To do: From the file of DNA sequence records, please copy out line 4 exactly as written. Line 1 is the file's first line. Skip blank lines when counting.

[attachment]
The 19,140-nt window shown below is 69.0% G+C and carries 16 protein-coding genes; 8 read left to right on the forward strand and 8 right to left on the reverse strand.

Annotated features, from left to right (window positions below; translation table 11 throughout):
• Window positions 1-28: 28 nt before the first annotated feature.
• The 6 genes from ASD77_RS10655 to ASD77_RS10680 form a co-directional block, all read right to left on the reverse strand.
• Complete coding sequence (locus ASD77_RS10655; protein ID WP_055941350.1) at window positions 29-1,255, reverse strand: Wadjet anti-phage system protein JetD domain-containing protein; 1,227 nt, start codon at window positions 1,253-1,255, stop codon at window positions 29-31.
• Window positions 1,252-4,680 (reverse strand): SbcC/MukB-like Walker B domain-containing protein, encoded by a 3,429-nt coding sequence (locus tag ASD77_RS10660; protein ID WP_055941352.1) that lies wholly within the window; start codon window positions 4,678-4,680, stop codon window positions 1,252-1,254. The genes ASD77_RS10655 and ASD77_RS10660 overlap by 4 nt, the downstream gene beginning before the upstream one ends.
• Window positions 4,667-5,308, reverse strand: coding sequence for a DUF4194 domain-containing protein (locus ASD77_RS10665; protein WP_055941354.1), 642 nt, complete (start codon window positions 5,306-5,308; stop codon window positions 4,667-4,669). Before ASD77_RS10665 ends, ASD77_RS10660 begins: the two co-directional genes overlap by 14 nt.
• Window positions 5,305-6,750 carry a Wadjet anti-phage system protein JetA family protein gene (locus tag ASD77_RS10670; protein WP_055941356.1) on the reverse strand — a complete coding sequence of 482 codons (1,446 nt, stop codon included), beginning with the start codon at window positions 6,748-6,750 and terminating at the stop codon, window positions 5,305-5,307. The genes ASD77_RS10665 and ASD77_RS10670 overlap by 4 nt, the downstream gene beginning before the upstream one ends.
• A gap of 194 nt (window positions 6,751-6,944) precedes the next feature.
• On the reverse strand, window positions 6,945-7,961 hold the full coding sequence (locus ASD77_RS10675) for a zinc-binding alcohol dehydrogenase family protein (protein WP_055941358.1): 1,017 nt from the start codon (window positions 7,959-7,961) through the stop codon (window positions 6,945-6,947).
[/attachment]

• The 6 genes from ASD77_RS10655 to ASD77_RS10680 form a co-directional block, all read right to left on the reverse strand.